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Food Chem Toxicol. 2006 Sep;44(9):1496-504. Epub 2006 Apr 28.

Sex- and strain-dependent effects of epigallocatechin gallate (EGCG) and epicatechin gallate (ECG) in the mouse.

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Department of Pharmacology and Toxicology, University of Otago, 18 Frederick Street, Adams Building, Dunedin, New Zealand.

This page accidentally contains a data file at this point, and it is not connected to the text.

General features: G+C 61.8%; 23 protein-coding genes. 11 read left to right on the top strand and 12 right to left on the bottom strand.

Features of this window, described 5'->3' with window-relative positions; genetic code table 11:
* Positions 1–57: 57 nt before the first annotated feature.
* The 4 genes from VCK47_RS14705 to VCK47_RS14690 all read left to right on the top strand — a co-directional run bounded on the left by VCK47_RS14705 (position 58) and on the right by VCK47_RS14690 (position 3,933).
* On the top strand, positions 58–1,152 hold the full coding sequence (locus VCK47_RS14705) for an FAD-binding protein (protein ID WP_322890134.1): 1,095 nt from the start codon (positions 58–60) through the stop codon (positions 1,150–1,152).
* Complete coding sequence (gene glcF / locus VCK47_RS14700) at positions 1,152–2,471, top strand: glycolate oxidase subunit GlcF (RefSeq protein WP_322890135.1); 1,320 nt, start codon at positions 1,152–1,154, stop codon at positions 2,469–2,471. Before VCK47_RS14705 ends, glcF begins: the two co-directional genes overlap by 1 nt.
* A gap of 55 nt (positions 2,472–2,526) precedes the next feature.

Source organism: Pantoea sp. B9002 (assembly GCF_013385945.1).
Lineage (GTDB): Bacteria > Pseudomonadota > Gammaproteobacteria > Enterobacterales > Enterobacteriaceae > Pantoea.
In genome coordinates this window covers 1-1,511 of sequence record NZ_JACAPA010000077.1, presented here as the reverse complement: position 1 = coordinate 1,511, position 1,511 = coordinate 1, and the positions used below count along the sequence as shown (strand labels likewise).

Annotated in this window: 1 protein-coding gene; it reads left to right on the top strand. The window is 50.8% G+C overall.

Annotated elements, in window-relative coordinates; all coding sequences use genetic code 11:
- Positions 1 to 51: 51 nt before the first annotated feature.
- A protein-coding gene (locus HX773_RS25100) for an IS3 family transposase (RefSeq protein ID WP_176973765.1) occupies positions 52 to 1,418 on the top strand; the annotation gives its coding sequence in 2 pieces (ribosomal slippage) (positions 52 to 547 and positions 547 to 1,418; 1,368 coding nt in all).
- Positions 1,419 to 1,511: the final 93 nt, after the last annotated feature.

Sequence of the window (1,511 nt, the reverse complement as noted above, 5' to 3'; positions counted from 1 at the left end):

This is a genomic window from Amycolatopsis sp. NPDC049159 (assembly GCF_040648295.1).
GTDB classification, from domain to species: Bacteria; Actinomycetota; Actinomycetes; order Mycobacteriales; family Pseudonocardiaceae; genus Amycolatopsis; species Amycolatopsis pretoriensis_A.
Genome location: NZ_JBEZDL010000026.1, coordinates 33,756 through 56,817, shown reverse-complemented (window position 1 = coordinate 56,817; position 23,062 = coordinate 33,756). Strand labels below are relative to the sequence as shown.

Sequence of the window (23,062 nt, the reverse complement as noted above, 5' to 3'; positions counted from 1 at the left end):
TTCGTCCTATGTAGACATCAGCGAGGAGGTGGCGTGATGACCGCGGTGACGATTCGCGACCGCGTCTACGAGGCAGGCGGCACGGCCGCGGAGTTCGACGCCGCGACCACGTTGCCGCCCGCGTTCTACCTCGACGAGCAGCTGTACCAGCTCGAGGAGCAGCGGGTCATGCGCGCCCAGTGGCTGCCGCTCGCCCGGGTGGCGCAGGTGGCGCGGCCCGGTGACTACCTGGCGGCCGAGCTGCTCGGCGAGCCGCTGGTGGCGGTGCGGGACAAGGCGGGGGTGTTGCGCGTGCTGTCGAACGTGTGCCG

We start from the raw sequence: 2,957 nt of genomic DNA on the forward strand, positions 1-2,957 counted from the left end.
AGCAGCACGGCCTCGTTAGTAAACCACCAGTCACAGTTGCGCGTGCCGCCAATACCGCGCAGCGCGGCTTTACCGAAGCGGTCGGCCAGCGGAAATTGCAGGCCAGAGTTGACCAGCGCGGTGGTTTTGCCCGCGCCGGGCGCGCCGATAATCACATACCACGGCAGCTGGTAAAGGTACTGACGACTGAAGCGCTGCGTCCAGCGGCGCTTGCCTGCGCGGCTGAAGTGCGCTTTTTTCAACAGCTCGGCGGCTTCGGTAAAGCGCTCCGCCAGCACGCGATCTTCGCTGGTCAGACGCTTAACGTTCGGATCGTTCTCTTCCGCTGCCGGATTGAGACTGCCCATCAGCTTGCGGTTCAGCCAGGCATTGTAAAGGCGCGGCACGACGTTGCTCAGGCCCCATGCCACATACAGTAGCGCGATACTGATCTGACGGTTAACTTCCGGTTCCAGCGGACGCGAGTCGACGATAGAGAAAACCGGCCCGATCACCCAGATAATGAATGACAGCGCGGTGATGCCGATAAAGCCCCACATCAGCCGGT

We have previously demonstrated that 50mg/kg of epigallocatechin gallate (EGCG) is hepatotoxic to female Swiss Webster mice, while lower doses of EGCG and epicatechin gallate (ECG) modulate various cytochrome P450 (CYP) isoforms. Therefore, this study was designed to further investigate the role of strain and sex in catechin-mediated enzyme modulation and hepatotoxicity in mice. Male and female BALB/c and male Swiss Webster mice were treated with either ECG or EGCG (25 and 50 mg/kg, ip) for 7 days. The results demonstrated that EGCG (50 mg/kg) produced severe hepatic necrosis, elevated ALT activities and a 20% mortality rate in male Swiss Webster mice and mild hepatotoxicity in male BALB/c mice. In female BALB/c mice the mortality rate was 20%, which correlated with extensive hepatic necrosis. Of the two catechins, only ECG significantly inhibited CYP isoforms. Specifically, prostatic aromatase activity decreased by 31+/-2%, while CYP1A catalytic activity and polypeptide levels were decreased 29+/-6% and 25+/-4%, respectively. However, CYP2E1 and CYP3A activity remained unchanged following ECG administration. Additionally, EGCG did not alter aromatase, CYP1A, CYP3A or CYP2E1 in male Swiss Webster mice. In conclusion, EGCG (50 mg/kg) elicits mortality in both male and female Swiss Webster mice, as well as female BALB/c mice. ECG significantly inhibits both aromatase and CYP1A in male Swiss Webster mice. Therefore, sex-specific modulation of CYP isoforms occurs following administration of EGCG and ECG in Swiss Webster mice.

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